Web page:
Following two days of argument before Uganda's Constitutional Court, LGBT activists and attorneys in the east African nation are cautiously optimistic that the court may strike down the draconian Anti-Homosexuality Act on a procedural technicality.
The first two days in the Kampala courtroom focused primarily on whether Uganda's Parliament had legally passed the law in the first place. The court considered whether or not Parliament had established quorum — a required minimum number of members present to vote — when it passed the Anti-Homosexuality Act in December 2013. Widespread reports at the time indicated that Speaker of Parliament Rebecca Kadaga did not meet quorum before taking a vote on the legislation. Uganda's prime minister even told the BBC that the Speaker had not established quorum at the time.
If that is indeed the case, pro-LGBT advocates say the law is inherently unconstitutional, and point to other laws that have been overturned after they were passed without quorum.
"Importantly, our courts have held in other cases that any law passed without quorum is unconstitutional," attorney Nicholas Opiyo, who is representing the LGBT and allied Ugandans challening the law, told Radio France Internationale's Africa outlet. "So that's the argument we made this morning."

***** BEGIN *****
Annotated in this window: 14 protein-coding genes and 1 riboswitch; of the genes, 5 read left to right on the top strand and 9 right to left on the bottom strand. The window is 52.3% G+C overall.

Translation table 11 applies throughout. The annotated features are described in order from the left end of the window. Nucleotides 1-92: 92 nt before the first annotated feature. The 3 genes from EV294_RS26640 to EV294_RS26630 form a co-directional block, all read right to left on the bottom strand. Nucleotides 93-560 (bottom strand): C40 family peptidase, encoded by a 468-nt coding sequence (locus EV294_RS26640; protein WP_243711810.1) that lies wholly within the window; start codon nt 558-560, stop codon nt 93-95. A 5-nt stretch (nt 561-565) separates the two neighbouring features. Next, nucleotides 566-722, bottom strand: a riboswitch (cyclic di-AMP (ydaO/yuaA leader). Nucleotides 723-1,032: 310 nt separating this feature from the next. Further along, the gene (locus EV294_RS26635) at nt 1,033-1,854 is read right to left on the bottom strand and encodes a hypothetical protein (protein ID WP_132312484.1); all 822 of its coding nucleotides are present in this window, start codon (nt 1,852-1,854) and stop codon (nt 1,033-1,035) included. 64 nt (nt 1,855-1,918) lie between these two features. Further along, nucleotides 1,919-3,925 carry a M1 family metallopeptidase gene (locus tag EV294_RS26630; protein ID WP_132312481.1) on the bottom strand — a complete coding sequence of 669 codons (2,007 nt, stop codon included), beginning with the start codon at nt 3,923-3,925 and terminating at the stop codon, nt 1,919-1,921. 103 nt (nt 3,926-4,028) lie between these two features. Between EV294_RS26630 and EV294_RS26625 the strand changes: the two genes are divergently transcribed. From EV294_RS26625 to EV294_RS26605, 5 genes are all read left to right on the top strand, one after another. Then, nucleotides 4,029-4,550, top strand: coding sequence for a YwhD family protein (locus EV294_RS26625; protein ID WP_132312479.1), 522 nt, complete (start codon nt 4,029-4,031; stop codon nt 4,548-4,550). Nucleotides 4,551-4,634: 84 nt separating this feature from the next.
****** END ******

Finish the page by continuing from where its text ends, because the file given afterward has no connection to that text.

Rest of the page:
According to reports from Ugandan activists who attended the hearing, Uganda's attorney general claimed there was no evidence that quorum had not been established, and asked the court to dismiss the case. However, if the court determines that the bill was unlawfully passed, it could nullify the law in its entirety, without considering the constitutional issues the LGBT plaintiffs hope to raise.
"The significance of this is that a ruling in favour of the [LGBT] Petitioners effectively disposes of the petition since there would be no need to consider the issues of non-discrimination, privacy, freedom of expression etc., since the law would have been struck down," Kasha Jaqueline, a Ugandan activist and founder of the country's first LGBT group, Freedom and Roam Uganda, wrote on Facebook this morning.
"A ruling in favour of the state would mean that the Court will continue hearing the matter on the other substantive grounds and make a decision as to whether the law is unconstitutional," she continued.
Jacqueline and others in Uganda's LGBT activist community speculated about possible outside factors that may have influenced the court's decision to take up the case now, when it was not scheduled to be heard until September. Indeed, the state has repeatedly contended that it has not had sufficient time to prepare its arguments, while counsel for the plaintiffs remains prepared to argue their case before the court, according to Jaqueline.
International discussion of Uganda's punishing antigay law and the impact it is having on the heavily aid-reliant country's economic status may have prompted the expedited hearing, said Jaqueline. After several European countries and the U.S. announced deep cuts to the funding granted to several Ugandan governmental programs — including state-run health care, which is almost entirely funded by international aid — Sweden recently announced its intent to restore some funding to social service groups in Kampala, particularly those that are pressuring the government to jettison the antigay law.